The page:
Then I met this man with honey colored eyes and a humble smile. He knew his way around and was very acquainted with things around him. However, before I could mistake him for one of the assistants I found out that he was actually one of the ex-inmates who comes back here everyday to give back his little bit to the place where he found his life and realized what it was to live again. He had in fact returned from the nadir of alcoholism and addiction. He started at the age of twelve just exploring, and before he could realize he was heavily into it. With more then 20 years of addiction behind him, it was his 285th day out of addiction that day, after his relapse earlier. Love, care, understanding and acceptance that he received here in San Ker along with the treatment, has turned him into a person with a sense of responsibility for himself and the society. He comes to San Ker daily for counseling other addicts and helping them in their recovery. When I asked him what plans he has for the future, he promptly said ï¿½to give back to this place what he got back from here ï¿½his lifeï¿½ ï¿½. When I met him, I realized this world is not so hopeless after all, there is still hope and it is people like him who bring optimism to this world, restoring our faith in goodness, giving us reason to be happy and hopeful about. Many of the recovered patients with earlier history of either addiction or mental illness and perhaps those who have nowhere or no one, to go back to, have been employed here by the center itself. While for some, it is a second home wherein they find their equilibrium, in the quiet and tranquil atmosphere, where above all, love and dedication of the doctors and the helpers is the treatment, more then the medications itself. Indeed, this band of dedicated workers, are bound together by a deep sense of dedication and commitment they share for their common cause.
The inmates who are on the road to recovery, are given vocational training and encouraged taking up any hobby or activity, for which they have a natural flair for like painting, knitting, woodcraft, bamboo craft etc. Their artistic competence, can be matched with the best in the field, with lovely oil paintings, candle stands etc. on display, being ample proof for that. There are no isolated wards or separate rooms. The inmates are kept together in a dormitory kind of set up with separate sections for men and women. They are encouraged to participate in collective activities and exist in a group, where they can communicate and relate to each other as a responsible member of a society.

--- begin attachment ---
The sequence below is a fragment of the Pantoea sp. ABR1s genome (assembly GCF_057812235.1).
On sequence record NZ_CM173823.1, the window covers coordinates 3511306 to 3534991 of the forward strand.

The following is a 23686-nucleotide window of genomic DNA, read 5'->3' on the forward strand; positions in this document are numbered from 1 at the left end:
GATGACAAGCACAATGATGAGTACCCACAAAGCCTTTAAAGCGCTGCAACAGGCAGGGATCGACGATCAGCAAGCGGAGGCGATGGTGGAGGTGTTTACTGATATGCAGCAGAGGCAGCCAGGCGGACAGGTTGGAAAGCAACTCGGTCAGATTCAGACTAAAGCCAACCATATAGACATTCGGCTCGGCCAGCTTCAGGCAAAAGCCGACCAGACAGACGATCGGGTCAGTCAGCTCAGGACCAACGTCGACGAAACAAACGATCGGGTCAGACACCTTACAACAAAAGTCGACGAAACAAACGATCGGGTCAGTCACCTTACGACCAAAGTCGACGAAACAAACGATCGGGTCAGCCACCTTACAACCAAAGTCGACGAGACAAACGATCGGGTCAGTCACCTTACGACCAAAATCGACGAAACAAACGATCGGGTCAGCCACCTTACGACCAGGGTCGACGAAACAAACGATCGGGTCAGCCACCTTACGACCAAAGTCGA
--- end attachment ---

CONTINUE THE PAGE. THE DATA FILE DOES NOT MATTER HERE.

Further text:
With no help or facilitation from the government, just a repayable loan from MIDC that has been multiplying because of the interest, and an occasional donation from a touched soul, Dr Syiem seem to be fighting against all odds to keep the rehabilitation center running with a meager charge of rupees 60 per day, with many poor patients just let off without even that sometimes. Initially starting with just 10 patients, kept in a Cowshed sparkled clean and turned into wards, partitioned into two for male and female, Dr. Syiem got a room to himself for OPD, after 10 years of opening of the centre. He gave up a paying lucrative government job, a future abroad, came to this remote isolated corner of his hometown and state, to open the rehabilitation centre for the poor and the needy. ï¿½For the richï¿½ he says ï¿½could go anywhere, it is the poor, who need helpï¿½. No wonder Dr. Syiem calls himself a hopeless optimist.
Struggling with cancer himself, a large part of his neck has been removed. Cancer being abated for the time being, though he did have a relapse a few months back, he says, his dream is to open a small unit for Cancer treatment, in the North East ï¿½ a treatment providing unit ï¿½ helping people to reach the right diagnosis and working in co-ordination with other larger institutes and hospitals of the country. His target is the poor segment of people who cannot afford to go out for treatment periodically, as is required in the case of Cancer. The amount of money spent on traveling, lodging and boarding, could be, in fact spent in the treatment of the disease itself, if such a facility was available here in the North East. Having first hand experience, he realizes what an uphill task it is for poor with less resources to get the best course of treatment and advice in the case of Cancer. Well Dr. Syiem has many dreams, shared by all his teammates, another one being a ï¿½hospiceï¿½ for the terminally ill patients, a place where they can die in peace, comfort and solaceï¿½ in acceptance of their impending destiny.